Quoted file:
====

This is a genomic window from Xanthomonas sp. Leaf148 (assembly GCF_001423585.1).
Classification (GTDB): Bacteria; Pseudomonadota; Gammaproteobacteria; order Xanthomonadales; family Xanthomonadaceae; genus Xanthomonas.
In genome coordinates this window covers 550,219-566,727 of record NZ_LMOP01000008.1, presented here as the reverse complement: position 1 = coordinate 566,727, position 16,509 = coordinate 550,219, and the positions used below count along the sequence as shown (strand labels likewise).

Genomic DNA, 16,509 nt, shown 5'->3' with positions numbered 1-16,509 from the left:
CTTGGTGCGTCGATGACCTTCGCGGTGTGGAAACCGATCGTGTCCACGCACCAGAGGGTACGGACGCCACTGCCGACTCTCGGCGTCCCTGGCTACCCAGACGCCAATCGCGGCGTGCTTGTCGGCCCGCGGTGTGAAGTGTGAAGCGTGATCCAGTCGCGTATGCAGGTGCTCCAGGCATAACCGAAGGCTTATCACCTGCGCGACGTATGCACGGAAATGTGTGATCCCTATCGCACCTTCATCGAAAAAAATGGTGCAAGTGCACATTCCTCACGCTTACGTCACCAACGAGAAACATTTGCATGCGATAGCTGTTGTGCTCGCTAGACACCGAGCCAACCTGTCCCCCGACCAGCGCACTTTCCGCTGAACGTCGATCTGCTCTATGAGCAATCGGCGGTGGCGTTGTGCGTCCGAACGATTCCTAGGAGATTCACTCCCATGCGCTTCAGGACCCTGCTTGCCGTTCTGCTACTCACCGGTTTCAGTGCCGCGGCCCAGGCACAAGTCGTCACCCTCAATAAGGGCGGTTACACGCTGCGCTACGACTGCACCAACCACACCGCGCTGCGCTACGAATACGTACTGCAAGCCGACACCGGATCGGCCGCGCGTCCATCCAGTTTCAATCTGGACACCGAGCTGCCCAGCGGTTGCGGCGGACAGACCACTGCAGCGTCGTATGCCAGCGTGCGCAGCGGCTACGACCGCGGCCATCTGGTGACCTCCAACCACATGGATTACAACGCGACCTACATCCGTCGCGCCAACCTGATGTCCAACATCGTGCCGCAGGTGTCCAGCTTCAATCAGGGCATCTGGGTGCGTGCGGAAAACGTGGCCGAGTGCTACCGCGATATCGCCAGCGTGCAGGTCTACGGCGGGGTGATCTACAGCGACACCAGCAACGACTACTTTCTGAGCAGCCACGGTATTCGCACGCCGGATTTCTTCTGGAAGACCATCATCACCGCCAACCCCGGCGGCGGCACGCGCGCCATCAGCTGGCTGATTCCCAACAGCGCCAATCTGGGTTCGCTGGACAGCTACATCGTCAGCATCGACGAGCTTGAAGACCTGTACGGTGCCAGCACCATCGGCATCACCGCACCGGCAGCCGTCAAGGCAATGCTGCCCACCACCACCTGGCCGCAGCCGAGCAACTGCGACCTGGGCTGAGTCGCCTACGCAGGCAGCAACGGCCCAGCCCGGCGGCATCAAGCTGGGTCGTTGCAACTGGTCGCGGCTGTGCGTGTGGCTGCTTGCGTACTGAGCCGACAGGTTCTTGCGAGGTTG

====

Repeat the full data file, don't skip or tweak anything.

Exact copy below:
This is a genomic window from Xanthomonas sp. Leaf148 (assembly GCF_001423585.1).
Classification (GTDB): Bacteria; Pseudomonadota; Gammaproteobacteria; order Xanthomonadales; family Xanthomonadaceae; genus Xanthomonas.
In genome coordinates this window covers 550,219-566,727 of record NZ_LMOP01000008.1, presented here as the reverse complement: position 1 = coordinate 566,727, position 16,509 = coordinate 550,219, and the positions used below count along the sequence as shown (strand labels likewise).

Genomic DNA, 16,509 nt, shown 5'->3' with positions numbered 1-16,509 from the left:
CTTGGTGCGTCGATGACCTTCGCGGTGTGGAAACCGATCGTGTCCACGCACCAGAGGGTACGGACGCCACTGCCGACTCTCGGCGTCCCTGGCTACCCAGACGCCAATCGCGGCGTGCTTGTCGGCCCGCGGTGTGAAGTGTGAAGCGTGATCCAGTCGCGTATGCAGGTGCTCCAGGCATAACCGAAGGCTTATCACCTGCGCGACGTATGCACGGAAATGTGTGATCCCTATCGCACCTTCATCGAAAAAAATGGTGCAAGTGCACATTCCTCACGCTTACGTCACCAACGAGAAACATTTGCATGCGATAGCTGTTGTGCTCGCTAGACACCGAGCCAACCTGTCCCCCGACCAGCGCACTTTCCGCTGAACGTCGATCTGCTCTATGAGCAATCGGCGGTGGCGTTGTGCGTCCGAACGATTCCTAGGAGATTCACTCCCATGCGCTTCAGGACCCTGCTTGCCGTTCTGCTACTCACCGGTTTCAGTGCCGCGGCCCAGGCACAAGTCGTCACCCTCAATAAGGGCGGTTACACGCTGCGCTACGACTGCACCAACCACACCGCGCTGCGCTACGAATACGTACTGCAAGCCGACACCGGATCGGCCGCGCGTCCATCCAGTTTCAATCTGGACACCGAGCTGCCCAGCGGTTGCGGCGGACAGACCACTGCAGCGTCGTATGCCAGCGTGCGCAGCGGCTACGACCGCGGCCATCTGGTGACCTCCAACCACATGGATTACAACGCGACCTACATCCGTCGCGCCAACCTGATGTCCAACATCGTGCCGCAGGTGTCCAGCTTCAATCAGGGCATCTGGGTGCGTGCGGAAAACGTGGCCGAGTGCTACCGCGATATCGCCAGCGTGCAGGTCTACGGCGGGGTGATCTACAGCGACACCAGCAACGACTACTTTCTGAGCAGCCACGGTATTCGCACGCCGGATTTCTTCTGGAAGACCATCATCACCGCCAACCCCGGCGGCGGCACGCGCGCCATCAGCTGGCTGATTCCCAACAGCGCCAATCTGGGTTCGCTGGACAGCTACATCGTCAGCATCGACGAGCTTGAAGACCTGTACGGTGCCAGCACCATCGGCATCACCGCACCGGCAGCCGTCAAGGCAATGCTGCCCACCACCACCTGGCCGCAGCCGAGCAACTGCGACCTGGGCTGAGTCGCCTACGCAGGCAGCAACGGCCCAGCCCGGCGGCATCAAGCTGGGTCGTTGCAACTGGTCGCGGCTGTGCGTGTGGCTGCTTGCGTACTGAGCCGACAGGTTCTTGCGAGGTTG